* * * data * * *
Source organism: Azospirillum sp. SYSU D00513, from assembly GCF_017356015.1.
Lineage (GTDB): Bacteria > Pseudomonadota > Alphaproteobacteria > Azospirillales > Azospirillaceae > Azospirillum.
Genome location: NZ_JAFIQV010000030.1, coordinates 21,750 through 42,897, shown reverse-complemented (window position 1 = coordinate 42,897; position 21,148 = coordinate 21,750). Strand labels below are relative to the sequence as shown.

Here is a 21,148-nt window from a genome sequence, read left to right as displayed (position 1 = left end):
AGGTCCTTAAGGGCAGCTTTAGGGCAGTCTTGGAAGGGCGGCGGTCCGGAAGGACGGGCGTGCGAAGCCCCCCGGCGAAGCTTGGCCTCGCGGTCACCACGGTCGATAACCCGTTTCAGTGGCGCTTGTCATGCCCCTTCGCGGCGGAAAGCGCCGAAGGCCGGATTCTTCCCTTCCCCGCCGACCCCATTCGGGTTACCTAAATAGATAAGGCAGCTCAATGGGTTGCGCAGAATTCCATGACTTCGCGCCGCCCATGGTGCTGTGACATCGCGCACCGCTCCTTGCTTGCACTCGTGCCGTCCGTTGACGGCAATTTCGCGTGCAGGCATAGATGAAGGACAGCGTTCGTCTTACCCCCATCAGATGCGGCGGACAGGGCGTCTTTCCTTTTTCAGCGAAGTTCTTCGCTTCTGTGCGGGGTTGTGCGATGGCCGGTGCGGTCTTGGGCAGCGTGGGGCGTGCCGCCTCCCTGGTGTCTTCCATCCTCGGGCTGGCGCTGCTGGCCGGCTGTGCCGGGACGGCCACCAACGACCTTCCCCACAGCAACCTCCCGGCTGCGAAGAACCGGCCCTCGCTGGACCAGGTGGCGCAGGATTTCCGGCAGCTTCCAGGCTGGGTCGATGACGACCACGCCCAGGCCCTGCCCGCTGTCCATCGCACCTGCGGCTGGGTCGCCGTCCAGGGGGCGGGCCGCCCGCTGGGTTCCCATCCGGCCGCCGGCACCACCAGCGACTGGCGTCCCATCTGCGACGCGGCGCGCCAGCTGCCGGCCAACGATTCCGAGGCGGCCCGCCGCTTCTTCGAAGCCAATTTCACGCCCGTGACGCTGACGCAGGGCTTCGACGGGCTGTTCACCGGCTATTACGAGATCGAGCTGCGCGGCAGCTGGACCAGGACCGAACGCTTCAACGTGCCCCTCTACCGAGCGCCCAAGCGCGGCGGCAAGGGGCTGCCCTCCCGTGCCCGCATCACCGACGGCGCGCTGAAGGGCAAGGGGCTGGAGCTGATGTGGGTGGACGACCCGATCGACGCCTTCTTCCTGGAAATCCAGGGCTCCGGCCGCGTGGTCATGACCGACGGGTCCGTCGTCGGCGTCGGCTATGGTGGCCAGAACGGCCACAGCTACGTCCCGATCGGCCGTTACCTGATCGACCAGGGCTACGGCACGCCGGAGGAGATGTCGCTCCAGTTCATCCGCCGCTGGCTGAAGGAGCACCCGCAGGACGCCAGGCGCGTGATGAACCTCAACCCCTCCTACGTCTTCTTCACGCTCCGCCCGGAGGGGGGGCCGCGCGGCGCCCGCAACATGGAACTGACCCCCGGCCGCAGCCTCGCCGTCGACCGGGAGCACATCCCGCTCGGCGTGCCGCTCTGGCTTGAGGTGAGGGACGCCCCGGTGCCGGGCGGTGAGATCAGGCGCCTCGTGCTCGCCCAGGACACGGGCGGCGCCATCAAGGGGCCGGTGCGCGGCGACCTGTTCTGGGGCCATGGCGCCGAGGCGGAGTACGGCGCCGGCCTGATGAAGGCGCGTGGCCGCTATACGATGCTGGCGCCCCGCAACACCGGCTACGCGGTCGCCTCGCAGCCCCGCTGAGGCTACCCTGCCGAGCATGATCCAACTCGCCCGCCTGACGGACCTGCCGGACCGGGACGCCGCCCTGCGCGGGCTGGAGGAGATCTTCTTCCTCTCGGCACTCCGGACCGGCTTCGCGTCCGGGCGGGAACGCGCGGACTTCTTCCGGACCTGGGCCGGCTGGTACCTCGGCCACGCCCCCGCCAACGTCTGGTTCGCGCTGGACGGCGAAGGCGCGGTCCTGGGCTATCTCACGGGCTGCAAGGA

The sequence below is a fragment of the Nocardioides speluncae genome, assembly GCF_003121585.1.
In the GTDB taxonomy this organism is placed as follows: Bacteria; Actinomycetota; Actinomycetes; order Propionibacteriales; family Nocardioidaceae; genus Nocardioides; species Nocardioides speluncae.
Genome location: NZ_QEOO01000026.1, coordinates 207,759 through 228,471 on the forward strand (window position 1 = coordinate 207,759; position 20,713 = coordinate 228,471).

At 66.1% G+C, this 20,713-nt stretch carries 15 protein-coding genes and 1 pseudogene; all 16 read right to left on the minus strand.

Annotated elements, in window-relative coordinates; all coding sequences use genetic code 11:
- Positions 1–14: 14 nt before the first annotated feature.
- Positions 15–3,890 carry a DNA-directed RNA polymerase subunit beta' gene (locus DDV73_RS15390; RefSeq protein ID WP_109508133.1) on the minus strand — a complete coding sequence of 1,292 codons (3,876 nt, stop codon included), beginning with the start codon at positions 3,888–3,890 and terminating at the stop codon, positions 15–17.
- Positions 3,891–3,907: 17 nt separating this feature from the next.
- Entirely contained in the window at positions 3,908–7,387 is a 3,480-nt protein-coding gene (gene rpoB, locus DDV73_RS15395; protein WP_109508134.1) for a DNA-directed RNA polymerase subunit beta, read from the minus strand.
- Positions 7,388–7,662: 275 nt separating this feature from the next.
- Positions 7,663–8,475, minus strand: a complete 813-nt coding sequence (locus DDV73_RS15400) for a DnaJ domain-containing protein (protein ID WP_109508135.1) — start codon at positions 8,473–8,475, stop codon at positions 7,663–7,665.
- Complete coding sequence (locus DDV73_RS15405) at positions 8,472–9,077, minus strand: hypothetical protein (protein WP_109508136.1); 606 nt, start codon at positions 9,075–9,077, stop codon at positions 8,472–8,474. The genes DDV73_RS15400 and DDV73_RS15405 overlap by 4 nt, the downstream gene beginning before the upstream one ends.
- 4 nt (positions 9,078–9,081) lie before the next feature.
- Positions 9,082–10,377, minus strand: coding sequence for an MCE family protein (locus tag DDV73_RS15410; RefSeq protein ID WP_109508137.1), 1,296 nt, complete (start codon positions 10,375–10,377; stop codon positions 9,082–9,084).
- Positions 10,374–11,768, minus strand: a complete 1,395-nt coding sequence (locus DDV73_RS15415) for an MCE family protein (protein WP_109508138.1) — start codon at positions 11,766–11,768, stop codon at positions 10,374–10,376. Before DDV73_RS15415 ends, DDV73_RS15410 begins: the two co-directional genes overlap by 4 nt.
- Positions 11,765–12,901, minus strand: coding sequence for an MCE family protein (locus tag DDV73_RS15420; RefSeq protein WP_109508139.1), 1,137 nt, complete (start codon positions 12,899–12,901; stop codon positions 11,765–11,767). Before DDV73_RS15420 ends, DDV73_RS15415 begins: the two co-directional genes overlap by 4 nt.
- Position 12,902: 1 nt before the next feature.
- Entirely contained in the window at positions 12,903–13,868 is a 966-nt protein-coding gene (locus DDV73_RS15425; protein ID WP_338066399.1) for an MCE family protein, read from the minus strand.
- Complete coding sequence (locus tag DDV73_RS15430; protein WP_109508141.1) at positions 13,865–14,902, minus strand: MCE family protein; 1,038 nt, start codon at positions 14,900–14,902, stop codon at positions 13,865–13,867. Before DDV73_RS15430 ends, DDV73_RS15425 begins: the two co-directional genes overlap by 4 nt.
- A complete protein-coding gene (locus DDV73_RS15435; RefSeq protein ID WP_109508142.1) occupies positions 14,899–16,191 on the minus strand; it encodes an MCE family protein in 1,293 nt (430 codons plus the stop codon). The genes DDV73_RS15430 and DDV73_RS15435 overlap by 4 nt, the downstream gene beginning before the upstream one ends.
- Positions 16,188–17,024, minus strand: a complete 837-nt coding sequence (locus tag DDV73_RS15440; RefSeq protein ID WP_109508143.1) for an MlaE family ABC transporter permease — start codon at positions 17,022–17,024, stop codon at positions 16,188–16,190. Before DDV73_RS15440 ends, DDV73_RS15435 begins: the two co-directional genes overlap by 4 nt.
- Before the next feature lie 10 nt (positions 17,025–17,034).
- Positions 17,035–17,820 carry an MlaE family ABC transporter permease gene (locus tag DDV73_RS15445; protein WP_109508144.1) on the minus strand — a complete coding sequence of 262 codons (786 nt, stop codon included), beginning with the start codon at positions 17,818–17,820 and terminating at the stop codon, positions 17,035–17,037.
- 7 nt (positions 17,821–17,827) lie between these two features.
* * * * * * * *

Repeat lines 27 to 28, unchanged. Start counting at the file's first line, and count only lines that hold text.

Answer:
- Before the next feature lie 10 nt (positions 17,025–17,034).
- Positions 17,035–17,820 carry an MlaE family ABC transporter permease gene (locus tag DDV73_RS15445; protein WP_109508144.1) on the minus strand — a complete coding sequence of 262 codons (786 nt, stop codon included), beginning with the start codon at positions 17,818–17,820 and terminating at the stop codon, positions 17,035–17,037.